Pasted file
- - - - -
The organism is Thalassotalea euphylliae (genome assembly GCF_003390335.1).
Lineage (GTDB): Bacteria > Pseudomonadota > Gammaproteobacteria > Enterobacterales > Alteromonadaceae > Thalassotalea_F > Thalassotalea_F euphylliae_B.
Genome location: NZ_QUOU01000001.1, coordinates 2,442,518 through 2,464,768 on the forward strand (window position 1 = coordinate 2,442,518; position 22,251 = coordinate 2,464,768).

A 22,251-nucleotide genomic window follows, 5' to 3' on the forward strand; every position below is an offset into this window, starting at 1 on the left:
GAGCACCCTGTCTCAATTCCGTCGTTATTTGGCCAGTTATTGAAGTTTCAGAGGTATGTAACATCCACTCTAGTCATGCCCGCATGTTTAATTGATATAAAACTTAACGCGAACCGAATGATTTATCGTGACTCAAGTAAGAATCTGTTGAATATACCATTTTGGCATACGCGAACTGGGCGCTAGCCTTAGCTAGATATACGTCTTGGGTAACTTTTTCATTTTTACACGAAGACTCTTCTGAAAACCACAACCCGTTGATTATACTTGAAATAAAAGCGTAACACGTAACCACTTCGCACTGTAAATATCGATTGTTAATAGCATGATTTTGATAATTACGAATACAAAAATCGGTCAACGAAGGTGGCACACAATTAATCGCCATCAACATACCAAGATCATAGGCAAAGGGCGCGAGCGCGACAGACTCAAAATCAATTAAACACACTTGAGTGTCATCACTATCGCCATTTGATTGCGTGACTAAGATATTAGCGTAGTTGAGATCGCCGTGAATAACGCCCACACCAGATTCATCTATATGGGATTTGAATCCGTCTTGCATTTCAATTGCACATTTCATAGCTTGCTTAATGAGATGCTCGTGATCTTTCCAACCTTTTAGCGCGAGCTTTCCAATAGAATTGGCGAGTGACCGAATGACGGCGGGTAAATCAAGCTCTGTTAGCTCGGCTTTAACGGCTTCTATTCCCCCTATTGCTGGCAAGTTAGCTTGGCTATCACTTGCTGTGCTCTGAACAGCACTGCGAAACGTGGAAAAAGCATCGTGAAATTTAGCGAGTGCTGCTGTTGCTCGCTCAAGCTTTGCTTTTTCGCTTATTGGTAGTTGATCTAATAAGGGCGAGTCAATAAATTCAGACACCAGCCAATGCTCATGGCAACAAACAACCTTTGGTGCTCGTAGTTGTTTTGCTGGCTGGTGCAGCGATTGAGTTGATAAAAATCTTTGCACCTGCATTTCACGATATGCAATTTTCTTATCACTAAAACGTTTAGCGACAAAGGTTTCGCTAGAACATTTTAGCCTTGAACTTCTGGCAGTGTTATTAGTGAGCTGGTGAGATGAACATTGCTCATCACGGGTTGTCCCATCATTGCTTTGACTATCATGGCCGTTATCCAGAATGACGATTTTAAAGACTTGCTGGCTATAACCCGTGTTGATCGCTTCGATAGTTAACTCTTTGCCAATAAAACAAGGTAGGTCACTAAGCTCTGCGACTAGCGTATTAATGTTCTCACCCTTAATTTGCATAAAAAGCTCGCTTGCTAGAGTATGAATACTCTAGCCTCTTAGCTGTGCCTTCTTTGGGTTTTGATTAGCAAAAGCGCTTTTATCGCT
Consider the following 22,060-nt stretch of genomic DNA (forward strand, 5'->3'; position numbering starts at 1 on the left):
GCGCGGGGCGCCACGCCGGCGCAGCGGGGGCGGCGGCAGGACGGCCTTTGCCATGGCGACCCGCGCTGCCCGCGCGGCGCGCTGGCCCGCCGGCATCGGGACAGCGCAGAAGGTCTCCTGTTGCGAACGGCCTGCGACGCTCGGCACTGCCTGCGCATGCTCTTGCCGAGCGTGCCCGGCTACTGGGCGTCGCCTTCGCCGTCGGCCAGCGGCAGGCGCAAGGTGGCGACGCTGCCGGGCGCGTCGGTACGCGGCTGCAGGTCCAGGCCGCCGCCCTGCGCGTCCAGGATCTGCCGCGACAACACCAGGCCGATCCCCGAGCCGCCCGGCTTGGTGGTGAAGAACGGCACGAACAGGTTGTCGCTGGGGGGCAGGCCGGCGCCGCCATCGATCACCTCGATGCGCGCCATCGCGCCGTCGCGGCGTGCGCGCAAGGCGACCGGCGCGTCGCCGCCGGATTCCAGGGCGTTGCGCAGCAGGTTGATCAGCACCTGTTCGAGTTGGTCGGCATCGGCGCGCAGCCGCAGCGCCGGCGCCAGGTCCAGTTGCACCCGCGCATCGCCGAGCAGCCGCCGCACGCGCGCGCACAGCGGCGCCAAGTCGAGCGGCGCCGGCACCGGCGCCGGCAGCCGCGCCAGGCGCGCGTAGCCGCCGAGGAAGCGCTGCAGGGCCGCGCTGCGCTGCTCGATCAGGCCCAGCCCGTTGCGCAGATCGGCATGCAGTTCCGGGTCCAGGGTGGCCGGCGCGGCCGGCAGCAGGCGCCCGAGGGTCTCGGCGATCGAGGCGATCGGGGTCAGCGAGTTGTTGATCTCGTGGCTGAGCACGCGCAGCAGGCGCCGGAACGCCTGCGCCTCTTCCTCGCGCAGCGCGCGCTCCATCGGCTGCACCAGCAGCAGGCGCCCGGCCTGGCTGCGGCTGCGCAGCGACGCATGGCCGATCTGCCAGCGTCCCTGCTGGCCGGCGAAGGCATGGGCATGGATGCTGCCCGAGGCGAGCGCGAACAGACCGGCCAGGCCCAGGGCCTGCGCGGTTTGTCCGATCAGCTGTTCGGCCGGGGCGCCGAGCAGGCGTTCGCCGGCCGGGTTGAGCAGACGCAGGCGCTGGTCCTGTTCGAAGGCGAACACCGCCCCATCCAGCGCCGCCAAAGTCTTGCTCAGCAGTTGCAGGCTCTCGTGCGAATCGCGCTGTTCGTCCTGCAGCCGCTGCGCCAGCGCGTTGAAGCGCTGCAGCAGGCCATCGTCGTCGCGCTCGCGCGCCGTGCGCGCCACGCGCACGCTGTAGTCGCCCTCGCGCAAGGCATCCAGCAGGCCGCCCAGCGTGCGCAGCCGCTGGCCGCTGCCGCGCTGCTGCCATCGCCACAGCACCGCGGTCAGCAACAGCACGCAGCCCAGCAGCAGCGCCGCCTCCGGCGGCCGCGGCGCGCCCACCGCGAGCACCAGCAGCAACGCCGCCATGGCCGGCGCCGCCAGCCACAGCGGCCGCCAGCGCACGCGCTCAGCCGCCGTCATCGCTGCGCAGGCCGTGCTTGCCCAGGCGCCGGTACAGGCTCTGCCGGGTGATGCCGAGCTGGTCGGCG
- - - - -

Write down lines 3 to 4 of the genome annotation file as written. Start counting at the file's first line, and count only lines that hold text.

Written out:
Genome location: NZ_QUOU01000001.1, coordinates 2,442,518 through 2,464,768 on the forward strand (window position 1 = coordinate 2,442,518; position 22,251 = coordinate 2,464,768).

A 22,251-nucleotide genomic window follows, 5' to 3' on the forward strand; every position below is an offset into this window, starting at 1 on the left: